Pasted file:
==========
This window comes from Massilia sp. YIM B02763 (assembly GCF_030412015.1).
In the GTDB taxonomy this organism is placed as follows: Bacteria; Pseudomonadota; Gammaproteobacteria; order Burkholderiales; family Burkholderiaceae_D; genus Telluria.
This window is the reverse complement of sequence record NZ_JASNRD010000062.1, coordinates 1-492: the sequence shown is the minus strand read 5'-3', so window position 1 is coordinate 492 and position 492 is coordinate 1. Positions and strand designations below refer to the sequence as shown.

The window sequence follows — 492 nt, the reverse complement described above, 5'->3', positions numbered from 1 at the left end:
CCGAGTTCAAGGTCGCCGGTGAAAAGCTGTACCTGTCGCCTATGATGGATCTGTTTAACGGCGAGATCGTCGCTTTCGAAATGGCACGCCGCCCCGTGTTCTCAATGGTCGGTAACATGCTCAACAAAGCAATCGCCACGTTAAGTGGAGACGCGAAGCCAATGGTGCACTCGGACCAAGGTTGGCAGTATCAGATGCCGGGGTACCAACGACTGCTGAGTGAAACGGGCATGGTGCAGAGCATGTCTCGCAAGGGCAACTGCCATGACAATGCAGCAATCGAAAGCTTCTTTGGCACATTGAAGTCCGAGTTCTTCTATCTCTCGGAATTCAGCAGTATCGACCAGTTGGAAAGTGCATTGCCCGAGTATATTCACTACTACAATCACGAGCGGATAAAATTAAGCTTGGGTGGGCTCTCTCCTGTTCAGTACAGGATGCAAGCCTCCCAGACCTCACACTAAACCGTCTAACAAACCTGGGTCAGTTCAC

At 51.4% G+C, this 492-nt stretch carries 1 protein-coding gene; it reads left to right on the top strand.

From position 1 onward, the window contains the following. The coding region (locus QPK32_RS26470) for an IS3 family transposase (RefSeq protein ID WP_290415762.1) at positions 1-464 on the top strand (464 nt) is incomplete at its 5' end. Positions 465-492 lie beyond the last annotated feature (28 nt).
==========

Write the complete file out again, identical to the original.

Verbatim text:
This window comes from Massilia sp. YIM B02763 (assembly GCF_030412015.1).
In the GTDB taxonomy this organism is placed as follows: Bacteria; Pseudomonadota; Gammaproteobacteria; order Burkholderiales; family Burkholderiaceae_D; genus Telluria.
This window is the reverse complement of sequence record NZ_JASNRD010000062.1, coordinates 1-492: the sequence shown is the minus strand read 5'-3', so window position 1 is coordinate 492 and position 492 is coordinate 1. Positions and strand designations below refer to the sequence as shown.

The window sequence follows — 492 nt, the reverse complement described above, 5'->3', positions numbered from 1 at the left end:
CCGAGTTCAAGGTCGCCGGTGAAAAGCTGTACCTGTCGCCTATGATGGATCTGTTTAACGGCGAGATCGTCGCTTTCGAAATGGCACGCCGCCCCGTGTTCTCAATGGTCGGTAACATGCTCAACAAAGCAATCGCCACGTTAAGTGGAGACGCGAAGCCAATGGTGCACTCGGACCAAGGTTGGCAGTATCAGATGCCGGGGTACCAACGACTGCTGAGTGAAACGGGCATGGTGCAGAGCATGTCTCGCAAGGGCAACTGCCATGACAATGCAGCAATCGAAAGCTTCTTTGGCACATTGAAGTCCGAGTTCTTCTATCTCTCGGAATTCAGCAGTATCGACCAGTTGGAAAGTGCATTGCCCGAGTATATTCACTACTACAATCACGAGCGGATAAAATTAAGCTTGGGTGGGCTCTCTCCTGTTCAGTACAGGATGCAAGCCTCCCAGACCTCACACTAAACCGTCTAACAAACCTGGGTCAGTTCAC

At 51.4% G+C, this 492-nt stretch carries 1 protein-coding gene; it reads left to right on the top strand.

From position 1 onward, the window contains the following. The coding region (locus QPK32_RS26470) for an IS3 family transposase (RefSeq protein ID WP_290415762.1) at positions 1-464 on the top strand (464 nt) is incomplete at its 5' end. Positions 465-492 lie beyond the last annotated feature (28 nt).